Opportunistic Nonorthogonal Packet Scheduling in Fixed Broadband Wireless Access Networks
1 Communications and Wireless Systems (BCWS) Centre, Department of Systems and Computer Engineering, Carleton University, Ottawa, Ontario, Canada, K1S 5B6
2 Faculty of Engineering and Applied Science, Memorial University of Newfoundland, St. John's, NL, Canada, A1B 3X5
EURASIP Journal on Wireless Communications and Networking 2006, 2006:080493 doi:10.1155/WCN/2006/80493Published: 18 June 2006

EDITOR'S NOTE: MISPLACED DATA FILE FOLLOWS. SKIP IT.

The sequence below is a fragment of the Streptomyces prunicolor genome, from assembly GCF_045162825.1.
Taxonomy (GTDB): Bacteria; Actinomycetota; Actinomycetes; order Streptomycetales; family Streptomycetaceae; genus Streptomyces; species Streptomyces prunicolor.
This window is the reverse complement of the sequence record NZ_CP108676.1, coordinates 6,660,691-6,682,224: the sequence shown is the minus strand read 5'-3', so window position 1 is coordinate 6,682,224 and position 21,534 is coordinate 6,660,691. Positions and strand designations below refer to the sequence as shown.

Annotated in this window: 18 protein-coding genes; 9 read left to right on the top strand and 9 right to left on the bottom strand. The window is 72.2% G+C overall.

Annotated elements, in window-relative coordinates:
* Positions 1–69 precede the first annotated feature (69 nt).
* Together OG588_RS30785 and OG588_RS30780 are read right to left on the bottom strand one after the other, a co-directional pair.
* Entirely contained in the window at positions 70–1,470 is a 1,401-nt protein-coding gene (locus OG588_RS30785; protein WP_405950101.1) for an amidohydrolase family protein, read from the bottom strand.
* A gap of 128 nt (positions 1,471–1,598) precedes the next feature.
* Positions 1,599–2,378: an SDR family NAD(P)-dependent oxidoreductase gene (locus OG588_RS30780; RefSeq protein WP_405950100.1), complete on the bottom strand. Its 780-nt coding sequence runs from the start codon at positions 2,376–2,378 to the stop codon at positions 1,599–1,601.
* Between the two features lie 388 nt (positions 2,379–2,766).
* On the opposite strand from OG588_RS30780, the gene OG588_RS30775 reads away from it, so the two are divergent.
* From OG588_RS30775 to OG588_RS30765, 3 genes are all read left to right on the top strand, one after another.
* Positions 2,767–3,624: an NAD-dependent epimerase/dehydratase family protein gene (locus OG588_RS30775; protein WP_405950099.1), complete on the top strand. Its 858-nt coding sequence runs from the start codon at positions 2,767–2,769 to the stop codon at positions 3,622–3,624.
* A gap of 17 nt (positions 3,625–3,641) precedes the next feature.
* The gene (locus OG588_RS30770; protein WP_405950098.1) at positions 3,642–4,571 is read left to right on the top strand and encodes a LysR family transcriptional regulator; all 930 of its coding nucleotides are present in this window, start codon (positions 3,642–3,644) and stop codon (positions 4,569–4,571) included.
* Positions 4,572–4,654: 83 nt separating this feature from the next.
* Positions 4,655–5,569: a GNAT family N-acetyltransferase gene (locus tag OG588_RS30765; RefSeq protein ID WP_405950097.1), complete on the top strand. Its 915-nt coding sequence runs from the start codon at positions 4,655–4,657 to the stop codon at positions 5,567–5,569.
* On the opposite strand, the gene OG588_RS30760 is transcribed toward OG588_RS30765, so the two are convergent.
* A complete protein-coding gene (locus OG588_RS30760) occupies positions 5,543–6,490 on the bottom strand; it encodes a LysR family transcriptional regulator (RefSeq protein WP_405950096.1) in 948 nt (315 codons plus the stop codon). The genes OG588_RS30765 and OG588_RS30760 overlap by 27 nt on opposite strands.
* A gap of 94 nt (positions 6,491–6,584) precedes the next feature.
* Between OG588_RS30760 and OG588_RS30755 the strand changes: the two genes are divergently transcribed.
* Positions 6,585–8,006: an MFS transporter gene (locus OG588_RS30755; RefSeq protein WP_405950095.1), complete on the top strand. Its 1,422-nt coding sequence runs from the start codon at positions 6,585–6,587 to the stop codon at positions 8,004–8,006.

In order to mitigate high cochannel interference resulting from dense channel reuse, the interference management issues are often considered as essential part of scheduling schemes in fixed broadband wireless access (FBWA) networks. To that end, a series of literature has been published recently, in which a group of base stations forms an interferer group (downlink transmissions from each base station become dominant interference for the users in other in-group base stations), and the scheduling scheme deployed in the group allows only one base station to transmit at a time. As a result of time orthogonality in transmissions, the dominant cochannel interferers are prevented, and hence the packet error rate can be improved. However, prohibiting concurrent transmissions in these orthogonal schemes introduces throughput penalty as well as higher end-to-end packet delay which might not be desirable for real-time services. In this paper, we utilize opportunistic nonorthogonality among the in-group transmissions whenever possible and propose a novel transmission scheduling scheme for FBWA networks. The proposed scheme, in contrast to the proactive interference avoidance techniques, strives for the improvements in delay and throughput efficiency. To facilitate opportunistic nonorthogonal transmissions in the interferer group, estimation of signal-to-interference-plus-noise ratio (SINR) is required at the scheduler. We have observed from simulations that the proposed scheme outperforms the reference orthogonal scheme in terms of spectral efficiency, mean packet delay, and packet dropping rate.